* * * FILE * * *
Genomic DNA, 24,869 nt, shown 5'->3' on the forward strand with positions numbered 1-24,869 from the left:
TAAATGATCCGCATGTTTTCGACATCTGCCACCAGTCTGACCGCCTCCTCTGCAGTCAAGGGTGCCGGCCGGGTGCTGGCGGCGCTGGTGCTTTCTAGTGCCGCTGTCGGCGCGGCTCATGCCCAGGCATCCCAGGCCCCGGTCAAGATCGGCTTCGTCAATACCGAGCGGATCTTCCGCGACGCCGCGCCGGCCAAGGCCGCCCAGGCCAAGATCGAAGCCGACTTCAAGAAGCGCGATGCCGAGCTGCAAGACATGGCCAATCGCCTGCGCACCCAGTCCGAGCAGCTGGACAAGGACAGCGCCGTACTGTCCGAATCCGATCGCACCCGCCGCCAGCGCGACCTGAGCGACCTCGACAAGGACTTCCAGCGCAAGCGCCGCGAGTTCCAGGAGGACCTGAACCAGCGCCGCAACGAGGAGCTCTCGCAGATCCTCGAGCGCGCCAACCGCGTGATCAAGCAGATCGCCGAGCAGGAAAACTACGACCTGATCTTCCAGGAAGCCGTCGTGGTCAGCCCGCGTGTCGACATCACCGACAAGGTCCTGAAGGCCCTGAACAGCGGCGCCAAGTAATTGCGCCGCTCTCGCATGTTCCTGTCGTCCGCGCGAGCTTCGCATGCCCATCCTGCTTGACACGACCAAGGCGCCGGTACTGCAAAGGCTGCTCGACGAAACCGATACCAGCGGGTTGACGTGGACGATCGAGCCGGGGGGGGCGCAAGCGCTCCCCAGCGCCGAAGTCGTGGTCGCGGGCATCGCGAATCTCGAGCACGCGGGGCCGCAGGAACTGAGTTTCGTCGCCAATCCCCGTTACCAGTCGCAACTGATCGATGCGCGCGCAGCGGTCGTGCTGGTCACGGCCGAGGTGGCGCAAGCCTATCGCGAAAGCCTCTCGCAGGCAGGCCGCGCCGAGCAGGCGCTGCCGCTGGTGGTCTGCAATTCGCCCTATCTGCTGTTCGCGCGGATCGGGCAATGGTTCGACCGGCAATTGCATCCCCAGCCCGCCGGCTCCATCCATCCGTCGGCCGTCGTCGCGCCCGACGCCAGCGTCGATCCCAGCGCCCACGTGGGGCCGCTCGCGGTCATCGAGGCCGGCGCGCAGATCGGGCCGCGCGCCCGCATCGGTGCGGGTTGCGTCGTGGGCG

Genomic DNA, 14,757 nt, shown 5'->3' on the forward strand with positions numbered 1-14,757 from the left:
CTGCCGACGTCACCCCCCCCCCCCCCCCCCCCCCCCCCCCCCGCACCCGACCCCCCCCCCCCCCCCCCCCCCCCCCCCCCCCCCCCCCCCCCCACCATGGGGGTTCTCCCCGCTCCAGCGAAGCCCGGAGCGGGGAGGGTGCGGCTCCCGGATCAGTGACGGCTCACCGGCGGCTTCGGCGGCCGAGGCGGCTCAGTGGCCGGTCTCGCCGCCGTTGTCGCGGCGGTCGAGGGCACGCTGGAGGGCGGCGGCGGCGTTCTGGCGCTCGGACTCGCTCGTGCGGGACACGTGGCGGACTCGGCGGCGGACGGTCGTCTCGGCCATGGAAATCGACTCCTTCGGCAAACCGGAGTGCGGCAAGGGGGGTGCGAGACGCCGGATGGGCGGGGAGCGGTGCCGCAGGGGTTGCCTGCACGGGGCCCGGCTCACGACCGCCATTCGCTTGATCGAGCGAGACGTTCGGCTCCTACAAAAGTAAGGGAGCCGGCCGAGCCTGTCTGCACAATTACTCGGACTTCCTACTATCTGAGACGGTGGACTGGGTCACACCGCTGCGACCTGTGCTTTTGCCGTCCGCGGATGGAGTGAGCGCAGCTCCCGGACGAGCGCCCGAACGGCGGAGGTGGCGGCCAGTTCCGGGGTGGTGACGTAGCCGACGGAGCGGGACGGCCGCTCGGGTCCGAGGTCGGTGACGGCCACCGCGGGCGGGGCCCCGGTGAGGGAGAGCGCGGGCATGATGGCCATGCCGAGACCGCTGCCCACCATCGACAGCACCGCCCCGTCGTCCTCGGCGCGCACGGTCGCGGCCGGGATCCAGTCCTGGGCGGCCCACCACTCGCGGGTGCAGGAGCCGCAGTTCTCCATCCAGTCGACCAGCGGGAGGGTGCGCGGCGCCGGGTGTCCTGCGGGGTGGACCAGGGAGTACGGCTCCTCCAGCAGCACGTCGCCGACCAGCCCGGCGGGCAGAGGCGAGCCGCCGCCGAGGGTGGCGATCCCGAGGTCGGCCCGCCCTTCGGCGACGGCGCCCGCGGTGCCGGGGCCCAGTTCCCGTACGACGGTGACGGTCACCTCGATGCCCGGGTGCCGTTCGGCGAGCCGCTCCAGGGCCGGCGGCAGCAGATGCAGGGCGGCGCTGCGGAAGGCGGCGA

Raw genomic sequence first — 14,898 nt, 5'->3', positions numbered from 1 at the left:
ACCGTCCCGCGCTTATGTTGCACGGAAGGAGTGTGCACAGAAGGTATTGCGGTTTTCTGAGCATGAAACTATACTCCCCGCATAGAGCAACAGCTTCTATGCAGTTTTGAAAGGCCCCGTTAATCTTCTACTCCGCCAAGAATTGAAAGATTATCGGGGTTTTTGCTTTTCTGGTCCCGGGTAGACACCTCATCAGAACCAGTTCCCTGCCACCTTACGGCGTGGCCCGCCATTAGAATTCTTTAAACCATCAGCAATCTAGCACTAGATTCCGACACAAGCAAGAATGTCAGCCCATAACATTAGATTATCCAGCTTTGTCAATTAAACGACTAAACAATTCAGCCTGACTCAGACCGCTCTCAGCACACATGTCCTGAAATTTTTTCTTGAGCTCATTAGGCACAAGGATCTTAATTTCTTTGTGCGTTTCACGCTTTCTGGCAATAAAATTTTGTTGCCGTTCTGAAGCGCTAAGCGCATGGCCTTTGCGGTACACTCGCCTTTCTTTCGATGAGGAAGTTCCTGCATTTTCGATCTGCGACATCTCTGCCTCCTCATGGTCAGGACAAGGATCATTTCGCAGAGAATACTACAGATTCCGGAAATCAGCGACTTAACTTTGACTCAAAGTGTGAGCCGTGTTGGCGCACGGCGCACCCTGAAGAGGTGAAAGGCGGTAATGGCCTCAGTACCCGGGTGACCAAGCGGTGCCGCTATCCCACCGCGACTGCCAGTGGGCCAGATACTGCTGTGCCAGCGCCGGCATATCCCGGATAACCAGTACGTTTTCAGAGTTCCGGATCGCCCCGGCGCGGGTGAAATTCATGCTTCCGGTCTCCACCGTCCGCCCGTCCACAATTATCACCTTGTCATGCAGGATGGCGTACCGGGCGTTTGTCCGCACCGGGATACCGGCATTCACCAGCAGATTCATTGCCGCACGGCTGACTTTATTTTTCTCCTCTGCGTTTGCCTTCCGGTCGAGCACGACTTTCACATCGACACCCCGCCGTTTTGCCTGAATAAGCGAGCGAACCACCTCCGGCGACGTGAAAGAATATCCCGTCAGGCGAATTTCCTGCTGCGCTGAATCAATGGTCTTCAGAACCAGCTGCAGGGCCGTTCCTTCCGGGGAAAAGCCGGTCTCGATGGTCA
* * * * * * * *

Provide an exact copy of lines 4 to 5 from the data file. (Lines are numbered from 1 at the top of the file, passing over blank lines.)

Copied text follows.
CTGCCGACGTCACCCCCCCCCCCCCCCCCCCCCCCCCCCCCCGCACCCGACCCCCCCCCCCCCCCCCCCCCCCCCCCCCCCCCCCCCCCCCCCACCATGGGGGTTCTCCCCGCTCCAGCGAAGCCCGGAGCGGGGAGGGTGCGGCTCCCGGATCAGTGACGGCTCACCGGCGGCTTCGGCGGCCGAGGCGGCTCAGTGGCCGGTCTCGCCGCCGTTGTCGCGGCGGTCGAGGGCACGCTGGAGGGCGGCGGCGGCGTTCTGGCGCTCGGACTCGCTCGTGCGGGACACGTGGCGGACTCGGCGGCGGACGGTCGTCTCGGCCATGGAAATCGACTCCTTCGGCAAACCGGAGTGCGGCAAGGGGGGTGCGAGACGCCGGATGGGCGGGGAGCGGTGCCGCAGGGGTTGCCTGCACGGGGCCCGGCTCACGACCGCCATTCGCTTGATCGAGCGAGACGTTCGGCTCCTACAAAAGTAAGGGAGCCGGCCGAGCCTGTCTGCACAATTACTCGGACTTCCTACTATCTGAGACGGTGGACTGGGTCACACCGCTGCGACCTGTGCTTTTGCCGTCCGCGGATGGAGTGAGCGCAGCTCCCGGACGAGCGCCCGAACGGCGGAGGTGGCGGCCAGTTCCGGGGTGGTGACGTAGCCGACGGAGCGGGACGGCCGCTCGGGTCCGAGGTCGGTGACGGCCACCGCGGGCGGGGCCCCGGTGAGGGAGAGCGCGGGCATGATGGCCATGCCGAGACCGCTGCCCACCATCGACAGCACCGCCCCGTCGTCCTCGGCGCGCACGGTCGCGGCCGGGATCCAGTCCTGGGCGGCCCACCACTCGCGGGTGCAGGAGCCGCAGTTCTCCATCCAGTCGACCAGCGGGAGGGTGCGCGGCGCCGGGTGTCCTGCGGGGTGGACCAGGGAGTACGGCTCCTCCAGCAGCACGTCGCCGACCAGCCCGGCGGGCAGAGGCGAGCCGCCGCCGAGGGTGGCGATCCCGAGGTCGGCCCGCCCTTCGGCGACGGCGCCCGCGGTGCCGGGGCCCAGTTCCCGTACGACGGTGACGGTCACCTCGATGCCCGGGTGCCGTTCGGCGAGCCGCTCCAGGGCCGGCGGCAGCAGATGCAGGGCGGCGCTGCGGAAGGCGGCGA

Raw genomic sequence first — 14,898 nt, 5'->3', positions numbered from 1 at the left: